Will I Get Taxed on the Same Income Twice?

This is another great question. The high-level answer to this question is generally no, you are not taxed on the same income twice. Income is generally sourced to a specific country, and that sourcing will impact how different countries are able to tax the income. These sourcing rules are fleshed out in domestic law and elaborated or altered through tax treaties.

Mechanically, it could work out like this: You’ve lived in Canada for years but you’re a U.S. citizen. You earn a salary in Canada, your investments are all in Canada, and you only visit the U.S. for the occasional Disneyland vacation or long weekend. Your income would likely be sourced to Canada, so Canada gets to take the first bite of it when you get taxed. The U.S. would also tax your worldwide income, which includes the income you earned in Canada, but it recognizes you already paid Canadian tax on that income. This means you get something called a foreign tax credit, which then decreases your U.S. taxes. If the Canadian tax you paid exceed the U.S. tax you’d otherwise have to pay, you’re good. If not, any excess gets paid to the U.S. Since Canadian tax rates tend to be higher than U.S. tax rates, it can mean the U.S. basically gets left with nothing.

The above is only true as a generality, however. There are many scenarios where a Canadian could get hit with U.S. tax even though they’re already paying tax in Canada. For example, Canada doesn’t tax you on the sale of a principal residence – the U.S. does in certain circumstances. Canada has concepts like capital dividends, which aren’t taxable to shareholders – the U.S. has no such concept. Further, there are some particularly nasty regimes in place to discourage U.S. taxpayers from parking their investments and business activity offshore, and this hits particularly hard if you’re actually living abroad. Owning a corporation, investing in mutual funds, and having an interest in a non-U.S. trust are common examples where these regimes kick in. Suffice to say, don’t get too comfortable with the idea that since Canada generally has higher tax rates, you’d never owe anything to the U.S.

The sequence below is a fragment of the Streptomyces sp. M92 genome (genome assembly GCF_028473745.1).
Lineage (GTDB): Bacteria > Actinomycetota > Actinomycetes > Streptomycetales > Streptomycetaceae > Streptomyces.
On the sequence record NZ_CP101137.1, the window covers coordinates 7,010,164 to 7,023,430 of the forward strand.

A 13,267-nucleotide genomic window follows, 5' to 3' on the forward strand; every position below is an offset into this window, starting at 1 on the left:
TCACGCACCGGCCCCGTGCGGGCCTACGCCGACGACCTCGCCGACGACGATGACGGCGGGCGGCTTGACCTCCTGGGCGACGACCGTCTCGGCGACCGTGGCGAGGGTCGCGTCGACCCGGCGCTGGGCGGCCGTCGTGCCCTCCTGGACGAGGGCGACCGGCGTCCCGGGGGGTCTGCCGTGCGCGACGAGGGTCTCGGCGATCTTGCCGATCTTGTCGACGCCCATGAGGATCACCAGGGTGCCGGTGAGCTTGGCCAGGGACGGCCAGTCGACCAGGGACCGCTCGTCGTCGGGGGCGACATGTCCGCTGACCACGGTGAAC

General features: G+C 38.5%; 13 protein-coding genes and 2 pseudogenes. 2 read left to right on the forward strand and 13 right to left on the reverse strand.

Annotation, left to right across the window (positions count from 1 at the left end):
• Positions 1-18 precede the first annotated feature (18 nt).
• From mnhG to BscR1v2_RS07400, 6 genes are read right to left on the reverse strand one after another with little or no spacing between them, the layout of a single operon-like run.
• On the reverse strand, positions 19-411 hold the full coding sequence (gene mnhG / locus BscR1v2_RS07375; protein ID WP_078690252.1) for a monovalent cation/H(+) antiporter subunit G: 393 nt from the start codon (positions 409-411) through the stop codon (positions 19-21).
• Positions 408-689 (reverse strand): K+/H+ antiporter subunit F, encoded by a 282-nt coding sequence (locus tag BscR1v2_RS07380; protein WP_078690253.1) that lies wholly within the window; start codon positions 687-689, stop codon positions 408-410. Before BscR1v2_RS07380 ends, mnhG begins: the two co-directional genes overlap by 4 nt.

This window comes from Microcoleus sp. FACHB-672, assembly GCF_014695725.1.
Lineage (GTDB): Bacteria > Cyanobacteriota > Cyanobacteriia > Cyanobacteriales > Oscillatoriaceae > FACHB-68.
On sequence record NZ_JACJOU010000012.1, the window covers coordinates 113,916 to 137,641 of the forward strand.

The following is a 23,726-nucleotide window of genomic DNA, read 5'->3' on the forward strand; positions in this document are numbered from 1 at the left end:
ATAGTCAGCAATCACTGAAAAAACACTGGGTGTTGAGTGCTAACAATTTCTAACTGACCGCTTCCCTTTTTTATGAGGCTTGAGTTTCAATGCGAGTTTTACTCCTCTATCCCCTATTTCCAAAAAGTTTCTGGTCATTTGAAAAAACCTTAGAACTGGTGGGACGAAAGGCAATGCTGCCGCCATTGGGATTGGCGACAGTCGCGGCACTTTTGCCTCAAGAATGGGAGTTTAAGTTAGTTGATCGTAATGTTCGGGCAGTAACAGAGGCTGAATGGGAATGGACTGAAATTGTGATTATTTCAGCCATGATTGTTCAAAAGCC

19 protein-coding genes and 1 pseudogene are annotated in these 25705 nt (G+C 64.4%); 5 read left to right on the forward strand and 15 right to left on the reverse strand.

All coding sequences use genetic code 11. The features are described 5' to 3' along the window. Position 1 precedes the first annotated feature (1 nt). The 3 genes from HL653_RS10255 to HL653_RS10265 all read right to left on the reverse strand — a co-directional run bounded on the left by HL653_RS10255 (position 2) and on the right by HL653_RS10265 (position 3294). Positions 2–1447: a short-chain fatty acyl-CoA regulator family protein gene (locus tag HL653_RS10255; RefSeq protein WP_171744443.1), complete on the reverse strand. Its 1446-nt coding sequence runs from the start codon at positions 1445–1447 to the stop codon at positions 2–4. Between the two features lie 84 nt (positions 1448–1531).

One other major point to make – even if you don’t owe any U.S. taxes, you probably still have to file tax returns. There are several forms and disclosures that are applicable particularly for people living abroad, and some of these forms carry very hefty penalties – several with minimum penalties of $10,000 USD per form per year. It can get very ugly very quickly if not done right.

What Should I Do Now?

If you haven’t filed taxes already, the best time to start is now. As I said above, it’s better to get out in front of any issues than it is to be caught unawares. Further, the IRS has certain amnesty programs such as the Streamlined Filing Compliance Procedures that help you get compliant without walking into massive penalties. These amnesty programs don’t have a permanent shelf-life, however, so it’s best to take advantage while they’re still available.

Let us help you navigate this and get you on track. It might seem daunting, but we’re committed to simplifying the process as much as possible, and helping you sleep at night.

This post is for informational purposes only and should not be used as official tax advice.